"I have yet to play in the first round of an NCAA Tournament and having that at our home court is amazing," said Cook, who is a junior. "We are definitely going to get a chance to do that this year."
Barefoot had success as a head coach, her last stop was Elon University, before taking the helm at ODU last spring.
"ODU has a great tradition, and I really have a lot of respect for Pat Summitt," Barefoot said. "Seventeen years ago when I was 22 years old, I had an opportunity to be a young head coach, a college coach, and didn't know what to do and I wrote a letter to her not thinking I would get a response.
"She wrote back saying all these positive things and for me, to play here and play against her, thank you isn't enough to say for what she has done for me 17 years ago. She really gave me a positive message saying to go out there and teach and be a life coach and that changed my life.
"Seventeen years later I'm a Virginia girl and at Old Dominion, and I know the rivalry between both. I'm really excited about getting this program built to the top, and we as a staff are going to continue to work hard. I thought it was a great experience for a lot of our younger kids tonight."
The Lady Vols, on the other hand, have been in every NCAA tourney it began in 1982, but are trying to reach their first Final Four since 2008. They also were coming off a loss to Stanford, something the coaches had five days to chew on over the Christmas break.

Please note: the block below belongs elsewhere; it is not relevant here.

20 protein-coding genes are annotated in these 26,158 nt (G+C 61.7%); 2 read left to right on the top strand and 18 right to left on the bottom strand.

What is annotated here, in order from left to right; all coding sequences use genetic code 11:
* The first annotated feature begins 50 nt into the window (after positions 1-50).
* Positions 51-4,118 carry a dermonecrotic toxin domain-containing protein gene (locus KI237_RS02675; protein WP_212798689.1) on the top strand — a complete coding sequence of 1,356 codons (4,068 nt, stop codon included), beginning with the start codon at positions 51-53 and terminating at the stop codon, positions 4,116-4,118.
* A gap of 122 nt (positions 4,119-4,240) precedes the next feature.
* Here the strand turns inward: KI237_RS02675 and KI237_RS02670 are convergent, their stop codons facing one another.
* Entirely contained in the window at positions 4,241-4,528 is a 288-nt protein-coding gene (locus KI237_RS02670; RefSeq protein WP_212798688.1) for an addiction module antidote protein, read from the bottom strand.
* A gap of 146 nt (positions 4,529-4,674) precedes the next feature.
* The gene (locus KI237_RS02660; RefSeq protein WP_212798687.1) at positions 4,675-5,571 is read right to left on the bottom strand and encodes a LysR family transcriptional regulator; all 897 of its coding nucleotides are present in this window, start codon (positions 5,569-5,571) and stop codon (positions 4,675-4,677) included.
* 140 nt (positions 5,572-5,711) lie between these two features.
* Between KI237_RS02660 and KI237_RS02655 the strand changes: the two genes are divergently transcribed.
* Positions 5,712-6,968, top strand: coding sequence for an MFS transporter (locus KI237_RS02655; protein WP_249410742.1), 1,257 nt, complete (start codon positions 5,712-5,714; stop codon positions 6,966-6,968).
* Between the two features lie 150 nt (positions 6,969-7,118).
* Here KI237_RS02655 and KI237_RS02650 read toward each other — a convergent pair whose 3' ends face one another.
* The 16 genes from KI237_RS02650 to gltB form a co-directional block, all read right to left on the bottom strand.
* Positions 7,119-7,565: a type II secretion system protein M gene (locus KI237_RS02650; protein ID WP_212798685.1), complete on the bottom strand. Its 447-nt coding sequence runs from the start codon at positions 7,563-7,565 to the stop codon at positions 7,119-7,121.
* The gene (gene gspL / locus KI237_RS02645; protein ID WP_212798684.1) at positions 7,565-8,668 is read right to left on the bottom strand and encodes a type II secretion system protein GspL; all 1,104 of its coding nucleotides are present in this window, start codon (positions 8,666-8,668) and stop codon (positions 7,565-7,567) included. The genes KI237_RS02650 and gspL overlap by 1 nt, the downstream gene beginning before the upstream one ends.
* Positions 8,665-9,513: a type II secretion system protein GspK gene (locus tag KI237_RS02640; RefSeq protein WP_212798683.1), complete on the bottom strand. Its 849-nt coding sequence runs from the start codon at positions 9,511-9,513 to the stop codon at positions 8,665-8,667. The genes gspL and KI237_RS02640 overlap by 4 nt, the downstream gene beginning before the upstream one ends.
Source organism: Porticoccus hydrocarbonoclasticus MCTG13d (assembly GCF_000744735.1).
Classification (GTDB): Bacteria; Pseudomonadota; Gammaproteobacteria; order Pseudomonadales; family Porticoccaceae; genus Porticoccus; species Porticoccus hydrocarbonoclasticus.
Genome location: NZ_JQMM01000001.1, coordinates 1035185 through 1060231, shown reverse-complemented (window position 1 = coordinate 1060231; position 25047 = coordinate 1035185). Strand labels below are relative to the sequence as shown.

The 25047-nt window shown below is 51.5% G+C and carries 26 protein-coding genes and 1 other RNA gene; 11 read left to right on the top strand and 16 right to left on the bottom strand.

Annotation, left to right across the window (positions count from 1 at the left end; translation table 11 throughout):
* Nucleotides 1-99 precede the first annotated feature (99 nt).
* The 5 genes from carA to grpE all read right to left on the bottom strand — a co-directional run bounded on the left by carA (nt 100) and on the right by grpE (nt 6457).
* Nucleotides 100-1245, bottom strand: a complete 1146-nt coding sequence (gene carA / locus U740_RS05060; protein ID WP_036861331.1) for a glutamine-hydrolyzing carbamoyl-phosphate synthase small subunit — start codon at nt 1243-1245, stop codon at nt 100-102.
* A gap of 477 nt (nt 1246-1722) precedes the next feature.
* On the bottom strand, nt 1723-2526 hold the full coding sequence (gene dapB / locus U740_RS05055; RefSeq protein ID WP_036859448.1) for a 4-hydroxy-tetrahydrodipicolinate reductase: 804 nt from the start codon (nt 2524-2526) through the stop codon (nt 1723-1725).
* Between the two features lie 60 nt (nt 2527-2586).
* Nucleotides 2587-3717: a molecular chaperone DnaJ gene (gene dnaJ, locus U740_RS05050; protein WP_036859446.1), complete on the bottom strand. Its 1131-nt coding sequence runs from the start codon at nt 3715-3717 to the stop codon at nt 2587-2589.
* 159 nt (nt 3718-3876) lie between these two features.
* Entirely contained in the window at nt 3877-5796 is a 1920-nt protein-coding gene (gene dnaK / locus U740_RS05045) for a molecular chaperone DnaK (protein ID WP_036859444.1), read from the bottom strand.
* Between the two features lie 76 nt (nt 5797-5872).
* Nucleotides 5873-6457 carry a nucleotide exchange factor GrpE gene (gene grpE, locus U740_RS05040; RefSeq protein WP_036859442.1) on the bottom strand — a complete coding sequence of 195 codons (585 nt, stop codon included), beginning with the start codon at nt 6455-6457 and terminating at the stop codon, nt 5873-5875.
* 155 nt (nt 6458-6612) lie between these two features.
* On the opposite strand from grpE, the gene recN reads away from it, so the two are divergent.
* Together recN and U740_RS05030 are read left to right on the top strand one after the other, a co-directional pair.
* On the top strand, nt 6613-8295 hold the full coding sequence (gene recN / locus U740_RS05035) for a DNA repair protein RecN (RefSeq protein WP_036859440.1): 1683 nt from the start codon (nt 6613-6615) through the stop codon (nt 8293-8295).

"They were embarrassed," Warlick said. "I said this earlier: We were a good team and Stanford was a great team. We've got to match their intensity. They were frustrated, as the coaches were."
"Yeah, there's a chip on our shoulder, but I think there's always a chip on our shoulder and target on our back," Manning said. "Knowing that we've got to come into every game no matter what the competition is and play hard, and that's what we did tonight.
"It felt good. Everyone got to play. Everyone got good solid minutes. The scoring was pretty spread out. That's what makes a good team."
Tennessee was down to just nine available players so one starter had to be on the floor throughout the game. Manning logged the most minutes at 29. Stricklen, who averaged 37.1 minutes over the four road games, checked in at just 24 against ODU with eight points, four boards, two steals and a block.